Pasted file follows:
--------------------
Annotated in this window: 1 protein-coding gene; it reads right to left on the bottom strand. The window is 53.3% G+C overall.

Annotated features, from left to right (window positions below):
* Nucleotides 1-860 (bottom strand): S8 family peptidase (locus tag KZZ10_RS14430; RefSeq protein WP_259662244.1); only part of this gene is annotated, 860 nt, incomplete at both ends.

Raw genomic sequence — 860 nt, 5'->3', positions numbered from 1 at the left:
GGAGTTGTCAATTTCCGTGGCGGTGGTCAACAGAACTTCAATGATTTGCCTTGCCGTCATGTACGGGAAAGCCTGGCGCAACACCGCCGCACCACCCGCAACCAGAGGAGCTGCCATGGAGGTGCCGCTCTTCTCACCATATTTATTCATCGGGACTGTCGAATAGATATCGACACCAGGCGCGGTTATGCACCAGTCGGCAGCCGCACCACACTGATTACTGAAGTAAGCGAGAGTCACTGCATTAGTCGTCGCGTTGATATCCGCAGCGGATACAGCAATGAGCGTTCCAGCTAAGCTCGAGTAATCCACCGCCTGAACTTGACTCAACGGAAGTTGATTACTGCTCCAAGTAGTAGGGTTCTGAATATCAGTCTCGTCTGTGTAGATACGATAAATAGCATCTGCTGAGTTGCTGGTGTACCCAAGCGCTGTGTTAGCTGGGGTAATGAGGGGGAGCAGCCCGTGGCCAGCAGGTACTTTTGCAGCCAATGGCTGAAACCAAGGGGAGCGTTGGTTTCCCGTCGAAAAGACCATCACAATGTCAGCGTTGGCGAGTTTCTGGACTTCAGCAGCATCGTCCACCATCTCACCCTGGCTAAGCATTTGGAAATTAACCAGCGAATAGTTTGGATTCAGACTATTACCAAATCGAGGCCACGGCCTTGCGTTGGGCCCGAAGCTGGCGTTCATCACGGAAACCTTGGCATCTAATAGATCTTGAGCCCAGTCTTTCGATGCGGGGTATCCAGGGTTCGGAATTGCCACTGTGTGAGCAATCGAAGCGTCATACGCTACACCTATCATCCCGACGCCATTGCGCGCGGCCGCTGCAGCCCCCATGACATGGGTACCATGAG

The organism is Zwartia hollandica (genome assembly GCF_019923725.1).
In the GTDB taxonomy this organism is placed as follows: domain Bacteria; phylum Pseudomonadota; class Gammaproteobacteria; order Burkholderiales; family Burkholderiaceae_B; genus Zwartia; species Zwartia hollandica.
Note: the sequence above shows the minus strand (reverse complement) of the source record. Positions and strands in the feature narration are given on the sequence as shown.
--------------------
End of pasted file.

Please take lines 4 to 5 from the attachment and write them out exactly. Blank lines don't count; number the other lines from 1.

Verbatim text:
Raw genomic sequence — 860 nt, 5'->3', positions numbered from 1 at the left:
GGAGTTGTCAATTTCCGTGGCGGTGGTCAACAGAACTTCAATGATTTGCCTTGCCGTCATGTACGGGAAAGCCTGGCGCAACACCGCCGCACCACCCGCAACCAGAGGAGCTGCCATGGAGGTGCCGCTCTTCTCACCATATTTATTCATCGGGACTGTCGAATAGATATCGACACCAGGCGCGGTTATGCACCAGTCGGCAGCCGCACCACACTGATTACTGAAGTAAGCGAGAGTCACTGCATTAGTCGTCGCGTTGATATCCGCAGCGGATACAGCAATGAGCGTTCCAGCTAAGCTCGAGTAATCCACCGCCTGAACTTGACTCAACGGAAGTTGATTACTGCTCCAAGTAGTAGGGTTCTGAATATCAGTCTCGTCTGTGTAGATACGATAAATAGCATCTGCTGAGTTGCTGGTGTACCCAAGCGCTGTGTTAGCTGGGGTAATGAGGGGGAGCAGCCCGTGGCCAGCAGGTACTTTTGCAGCCAATGGCTGAAACCAAGGGGAGCGTTGGTTTCCCGTCGAAAAGACCATCACAATGTCAGCGTTGGCGAGTTTCTGGACTTCAGCAGCATCGTCCACCATCTCACCCTGGCTAAGCATTTGGAAATTAACCAGCGAATAGTTTGGATTCAGACTATTACCAAATCGAGGCCACGGCCTTGCGTTGGGCCCGAAGCTGGCGTTCATCACGGAAACCTTGGCATCTAATAGATCTTGAGCCCAGTCTTTCGATGCGGGGTATCCAGGGTTCGGAATTGCCACTGTGTGAGCAATCGAAGCGTCATACGCTACACCTATCATCCCGACGCCATTGCGCGCGGCCGCTGCAGCCCCCATGACATGGGTACCATGAG